But if we get an order preventing us from walking on the sidewalk, I will fall apart completely, physically and emotionally.

4. The economy

Lars Osberg. Photo: dal.ca

“The government of Canada announced its COVID-19 economic aid package on Wednesday,” writes Erica Butler:

I called Lars Osberg, professor of economics at Dalhousie, to get his thoughts on the measures, the economic crisis the pandemic is causing, and what it might mean for the future.

“From what I’ve been able to see, it’s good with what they are doing,” says Osberg. “The question is whether it’s adequate to the task.”

“This idea that you defer tax payments for six months,” says Osberg, “it’s the bulk of the $82 billion.” But a deferral mechanism makes more sense in the short term. The deferral does provide “an injection of purchasing power into the economy,” says Osberg, “which is appropriate if you only have a very short term shock. And that’s a very optimistic scenario.”

The same goes for payment deferrals being offered by mortgage banks and utilities. If this all means that in six months’ time people will need to double up on payments that start to come due, then we are actually postponing the economic shock.

“It’s just coming out of your pocket a little bit down the road, which is when we would have hoped that there would be a recovery phase from the short, sharp recession,” says Osberg. “So if you only spend in the short term, you only get very short term results.”

5. Pregnancy and birth in the age of coronavirus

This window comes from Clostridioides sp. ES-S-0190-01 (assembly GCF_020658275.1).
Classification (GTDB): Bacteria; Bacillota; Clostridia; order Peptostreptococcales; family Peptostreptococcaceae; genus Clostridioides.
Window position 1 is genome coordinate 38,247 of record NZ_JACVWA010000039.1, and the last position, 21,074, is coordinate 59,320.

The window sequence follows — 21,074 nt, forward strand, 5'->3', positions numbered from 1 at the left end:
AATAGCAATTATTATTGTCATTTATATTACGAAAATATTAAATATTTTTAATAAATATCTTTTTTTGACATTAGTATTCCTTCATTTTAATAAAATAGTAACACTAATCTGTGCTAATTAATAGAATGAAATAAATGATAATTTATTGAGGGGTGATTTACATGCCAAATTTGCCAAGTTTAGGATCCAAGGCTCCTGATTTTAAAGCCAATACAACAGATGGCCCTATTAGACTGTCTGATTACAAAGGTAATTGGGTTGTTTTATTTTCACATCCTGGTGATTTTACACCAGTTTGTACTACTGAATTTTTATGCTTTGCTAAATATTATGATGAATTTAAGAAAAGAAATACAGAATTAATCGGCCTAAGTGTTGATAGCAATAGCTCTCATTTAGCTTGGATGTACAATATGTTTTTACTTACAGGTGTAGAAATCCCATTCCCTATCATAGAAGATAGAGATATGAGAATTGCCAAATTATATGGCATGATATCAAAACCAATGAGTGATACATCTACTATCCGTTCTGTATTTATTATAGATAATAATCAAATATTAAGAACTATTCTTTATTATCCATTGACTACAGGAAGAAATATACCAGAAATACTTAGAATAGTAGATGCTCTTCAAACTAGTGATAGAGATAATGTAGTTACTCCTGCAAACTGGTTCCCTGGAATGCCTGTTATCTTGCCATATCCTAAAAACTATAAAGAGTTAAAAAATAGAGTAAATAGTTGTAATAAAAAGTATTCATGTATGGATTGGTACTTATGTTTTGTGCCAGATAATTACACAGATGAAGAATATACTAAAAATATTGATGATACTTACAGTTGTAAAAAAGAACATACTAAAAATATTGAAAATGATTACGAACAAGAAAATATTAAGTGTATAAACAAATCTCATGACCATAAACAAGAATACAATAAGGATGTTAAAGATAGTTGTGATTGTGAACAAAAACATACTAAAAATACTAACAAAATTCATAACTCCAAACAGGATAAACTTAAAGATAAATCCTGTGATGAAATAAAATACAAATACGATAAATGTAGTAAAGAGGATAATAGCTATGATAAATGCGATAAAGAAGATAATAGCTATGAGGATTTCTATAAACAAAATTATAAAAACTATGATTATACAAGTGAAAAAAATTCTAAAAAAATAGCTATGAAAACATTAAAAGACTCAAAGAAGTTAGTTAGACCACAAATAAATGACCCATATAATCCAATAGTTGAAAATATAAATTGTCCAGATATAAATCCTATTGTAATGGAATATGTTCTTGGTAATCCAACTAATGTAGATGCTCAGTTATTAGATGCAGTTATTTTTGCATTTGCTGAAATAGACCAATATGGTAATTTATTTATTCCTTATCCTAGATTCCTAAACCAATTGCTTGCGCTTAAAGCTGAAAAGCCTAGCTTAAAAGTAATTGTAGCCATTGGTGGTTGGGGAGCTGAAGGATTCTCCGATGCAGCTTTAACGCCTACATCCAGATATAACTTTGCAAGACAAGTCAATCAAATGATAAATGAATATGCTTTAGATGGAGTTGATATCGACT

Martha Miller (left) is 32 weeks pregnant. Photo submitted

“Lack of pre-natal and delivery supports and concerns about social isolation worry those who are pregnant and at home with babies,” reports Suzanne Rent.

Click here to read “Baby on board! Pregnancy and birth in the age of coronavirus.”

6. Who should live and who could die?

“Last week, a friend emailed me with what he suggested was an idea for an Examiner column,” writes Stephen Kimber:

I’d been meaning to contact him. We usually get together a few times a year for lunch and the opportunity to share our inevitably smarter-than-those-in-charge solutions to the world’s political, economic and social problems. And, oh yes, to have a good meal and enjoy each other’s company. When his email—Subject line: “Old Farts” — landed in my inbox late last week, I realized with a now suddenly all-too-familiar unfamiliar startle that we wouldn’t be enjoying lunch together anytime soon.

He quickly came to his column-idea point: “I am 81 and have underlying health issues,” he wrote. “I am not afraid of dying but get twitchy when I hear health professionals tell me in the media about shortages of ventilators and ICU beds in Nova Scotia. These shortages, they say, may ‘force’ these docs and nurses to decide to let people like me die and give the care to thirtysomethings.”

As someone who has known an up-close thing or two about the law and our Charter of Rights and Freedoms, my friend made the point that “any life-and-death decisions that did not give us old farts a chance to survive might be quite illegal… I think a good class-action lawyer like Ray Wagner could craft a very lethal lawsuit against the health professionals and the health authorities, claiming the Charter rights of old people were being violated by deciding that health care should be arbitrarily withheld from them.”

Well, yes, indeed, but… what are our real options? Now?

Click here to read “COVID-19: who should live and who could die?”

7. Racist tropes

Lianne Xiao. Photo: Facebook

“For the past week, as criticism of Donald Trump’s handling of the coronavirus crisis has intensified, Trump has deliberately emphasized calling the disease the ‘Chinese Virus,’” writes El Jones: